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Farewell, Bailout Nation?

The Troubled Asset Relief Program may be ending, but its controversial legacy lives on.

| Fri Oct. 1, 2010 11:03 AM EDT

Political Poison

Before HAMP had even begun, it had already become a political punching bag. It was, after all, the Obama administration's newly announced mortgage relief plan that sparked CNBC commentator Rick Santelli's infamous rant that some say ignited the tea party movement. Ever since, TARP, or just "the bailout," has been a consistent rallying cry for the graying tea party masses.

Sen. Robert Bennett (R-Utah) saw firsthand the political blowback. For supporting TARP, Bennett was dubbed Bob "Bailout" Bennett, jeered at Utah's Republican Party convention with chants of "TARP, TARP, TARP," and defeated in his reelection primary by a tea party-backed attorney and the conservative groups who mobilized against him. Rep. Bob Inglis (R-SC), who was trounced in his state's primary this summer, told Mother Jones in August that his bailout vote led in part to his crushing 42-point defeat. Even Democrats are bailout bashing: Missouri secretary of state Robin Carnahan has taken to calling Republican incumbent Rep. Roy Blunt, her opponent in the state's Senate race, "Mr. Bailout."

Another GOP supporter of TARP, the financially savvy Sen. Judd Gregg (R-NH), isn't running for reelection this fall. Whether his bailout vote figured into his decision to retire is unclear. What's obvious is that Gregg would've faced plenty of flak for his TARP support—criticism Gregg just can't fathom. TARP, Gregg told Politico, has "become demonized on the left and the right by screamers—Glenn Beck and Rachel Maddow—who have no interest in the facts; they’re just interested in hyperbolizing and generating attention."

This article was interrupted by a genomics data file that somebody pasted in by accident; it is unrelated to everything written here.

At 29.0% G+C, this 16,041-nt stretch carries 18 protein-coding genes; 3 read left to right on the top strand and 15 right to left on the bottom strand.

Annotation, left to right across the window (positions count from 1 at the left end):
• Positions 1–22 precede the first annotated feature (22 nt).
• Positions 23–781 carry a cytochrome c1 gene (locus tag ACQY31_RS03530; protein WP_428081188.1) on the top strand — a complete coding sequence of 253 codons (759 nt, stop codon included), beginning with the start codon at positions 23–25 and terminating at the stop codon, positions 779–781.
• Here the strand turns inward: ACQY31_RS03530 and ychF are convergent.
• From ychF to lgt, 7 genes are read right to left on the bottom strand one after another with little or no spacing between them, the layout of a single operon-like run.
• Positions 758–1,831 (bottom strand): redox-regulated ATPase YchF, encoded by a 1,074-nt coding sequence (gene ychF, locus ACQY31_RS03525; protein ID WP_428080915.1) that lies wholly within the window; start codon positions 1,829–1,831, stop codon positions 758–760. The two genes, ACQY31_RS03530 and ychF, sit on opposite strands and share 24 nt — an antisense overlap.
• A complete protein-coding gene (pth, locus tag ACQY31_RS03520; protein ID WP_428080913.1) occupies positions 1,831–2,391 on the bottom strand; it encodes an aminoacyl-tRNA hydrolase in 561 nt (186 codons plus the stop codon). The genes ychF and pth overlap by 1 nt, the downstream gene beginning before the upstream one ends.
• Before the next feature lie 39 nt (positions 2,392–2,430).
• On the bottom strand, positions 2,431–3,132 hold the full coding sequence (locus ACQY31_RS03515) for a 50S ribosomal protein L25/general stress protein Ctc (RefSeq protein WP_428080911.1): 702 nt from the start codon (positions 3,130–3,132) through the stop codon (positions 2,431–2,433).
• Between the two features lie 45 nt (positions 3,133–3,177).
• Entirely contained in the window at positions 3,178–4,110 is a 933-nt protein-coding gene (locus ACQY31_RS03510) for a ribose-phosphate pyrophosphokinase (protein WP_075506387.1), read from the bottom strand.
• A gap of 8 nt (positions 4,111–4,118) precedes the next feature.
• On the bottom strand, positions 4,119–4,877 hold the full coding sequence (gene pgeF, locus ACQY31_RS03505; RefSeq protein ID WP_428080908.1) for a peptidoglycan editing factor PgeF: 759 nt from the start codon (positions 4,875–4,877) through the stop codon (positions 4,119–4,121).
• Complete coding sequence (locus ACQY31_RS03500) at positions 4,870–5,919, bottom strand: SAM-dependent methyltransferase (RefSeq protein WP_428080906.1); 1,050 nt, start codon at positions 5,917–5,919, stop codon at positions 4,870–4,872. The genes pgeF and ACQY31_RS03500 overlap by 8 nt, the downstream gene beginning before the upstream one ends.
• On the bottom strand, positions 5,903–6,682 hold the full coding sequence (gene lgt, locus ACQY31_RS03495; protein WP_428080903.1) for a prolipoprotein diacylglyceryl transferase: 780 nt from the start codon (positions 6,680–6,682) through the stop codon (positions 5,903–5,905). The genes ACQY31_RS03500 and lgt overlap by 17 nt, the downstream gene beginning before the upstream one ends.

An American Lost Decade?

TARP may be ending on paper, but in reality the bailout will linger for years to come. As the Wall Street Journal recently reported, more than 600 banks still hold $65 billion bailout funds, including Suntrust ($4.9 billion) and Regions Financial ($3.5 billion). Unwinding these remaining investments will no doubt last years into the future.

It's nonetheless worth asking now: Did TARP do its job? Was it a net gain for the banks and auto companies and homeowners and the economy as a whole? According to Herb Allison, a former Merrill Lynch executive and the top TARP chief until recently, the answer is yes. "When all is said and done, this program will be viewed as one of the most effective and least costly forms of assistance," Allison told Bloomberg BusinessWeek. "TARP was not perfect," adds Treasury Secertary Geithner. "But it has delivered in ways few could ever have imagined."

Watchdogs and financial experts are far less sanguine. TARP's generosity to mega-banks like Bank of America and Citigroup "greatly exacerbated moral hazard problems," writes Kenneth Rogoff, a Harvard University economics and public policy professor. While Rogoff believes TARP averted a second Great Depression, the bailout, he argues, has created an implicit government guarantee of the financial markets and failed to set the economy on the path to recovery.

Damon Silvers, a member of the Congressional Oversight Panel and counsel at the AFL-CIO, says he agrees that TARP prevented the wholesale collapse of the financial system and pulled us back from the brink. But he fears the bailout didn't go nearly far enough in making banks healthy again. Thanks to clever accounting measures, he argues, billions in toxic assets remain on banks' balance sheets but out of public view; lending to small businesses, meanwhile, remains paltry.

In Silvers' view, Treasury officials should've done to Bank of America and Citigroup and the other wounded banks what they did to Chrysler and GM. Instead they've set the stage of what he believes will be a Japan-like era of stagnant economic growth, America's own lost decade. "What we effectively did with TARP was preserve big banks, revitalize inter-bank credit markets, keep asset-backed security markets functioning, and we revitalized the bond markets," Silvers says. "On Main Street, there's no credit." He went on to say, "Like the Japanese, we're going to eventually have to [restructure the banks]. We're just postponing the inevitable here, at great cost to ourselves."

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